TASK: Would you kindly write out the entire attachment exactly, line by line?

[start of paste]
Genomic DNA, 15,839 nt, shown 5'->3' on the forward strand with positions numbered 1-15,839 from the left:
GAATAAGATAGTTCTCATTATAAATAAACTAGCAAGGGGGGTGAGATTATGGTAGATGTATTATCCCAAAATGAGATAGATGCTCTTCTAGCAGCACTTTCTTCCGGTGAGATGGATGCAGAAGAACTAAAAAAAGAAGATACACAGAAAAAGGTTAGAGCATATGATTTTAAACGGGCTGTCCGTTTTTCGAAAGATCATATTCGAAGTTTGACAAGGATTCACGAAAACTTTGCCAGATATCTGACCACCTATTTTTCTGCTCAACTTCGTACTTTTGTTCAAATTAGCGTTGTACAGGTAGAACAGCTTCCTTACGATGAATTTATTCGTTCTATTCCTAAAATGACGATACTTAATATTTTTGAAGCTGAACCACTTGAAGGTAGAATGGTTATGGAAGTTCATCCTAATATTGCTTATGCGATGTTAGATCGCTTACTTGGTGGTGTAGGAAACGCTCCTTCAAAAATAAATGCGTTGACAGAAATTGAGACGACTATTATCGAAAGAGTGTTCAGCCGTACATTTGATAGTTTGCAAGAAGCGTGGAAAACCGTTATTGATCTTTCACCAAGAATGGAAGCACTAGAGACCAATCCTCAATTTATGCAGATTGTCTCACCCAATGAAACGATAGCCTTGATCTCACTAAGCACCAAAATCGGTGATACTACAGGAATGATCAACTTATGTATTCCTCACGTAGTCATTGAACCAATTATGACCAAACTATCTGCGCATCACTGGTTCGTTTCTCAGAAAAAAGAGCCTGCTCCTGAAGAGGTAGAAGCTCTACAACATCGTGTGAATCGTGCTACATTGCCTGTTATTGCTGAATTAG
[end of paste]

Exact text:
Genomic DNA, 15,839 nt, shown 5'->3' on the forward strand with positions numbered 1-15,839 from the left:
GAATAAGATAGTTCTCATTATAAATAAACTAGCAAGGGGGGTGAGATTATGGTAGATGTATTATCCCAAAATGAGATAGATGCTCTTCTAGCAGCACTTTCTTCCGGTGAGATGGATGCAGAAGAACTAAAAAAAGAAGATACACAGAAAAAGGTTAGAGCATATGATTTTAAACGGGCTGTCCGTTTTTCGAAAGATCATATTCGAAGTTTGACAAGGATTCACGAAAACTTTGCCAGATATCTGACCACCTATTTTTCTGCTCAACTTCGTACTTTTGTTCAAATTAGCGTTGTACAGGTAGAACAGCTTCCTTACGATGAATTTATTCGTTCTATTCCTAAAATGACGATACTTAATATTTTTGAAGCTGAACCACTTGAAGGTAGAATGGTTATGGAAGTTCATCCTAATATTGCTTATGCGATGTTAGATCGCTTACTTGGTGGTGTAGGAAACGCTCCTTCAAAAATAAATGCGTTGACAGAAATTGAGACGACTATTATCGAAAGAGTGTTCAGCCGTACATTTGATAGTTTGCAAGAAGCGTGGAAAACCGTTATTGATCTTTCACCAAGAATGGAAGCACTAGAGACCAATCCTCAATTTATGCAGATTGTCTCACCCAATGAAACGATAGCCTTGATCTCACTAAGCACCAAAATCGGTGATACTACAGGAATGATCAACTTATGTATTCCTCACGTAGTCATTGAACCAATTATGACCAAACTATCTGCGCATCACTGGTTCGTTTCTCAGAAAAAAGAGCCTGCTCCTGAAGAGGTAGAAGCTCTACAACATCGTGTGAATCGTGCTACATTGCCTGTTATTGCTGAATTAG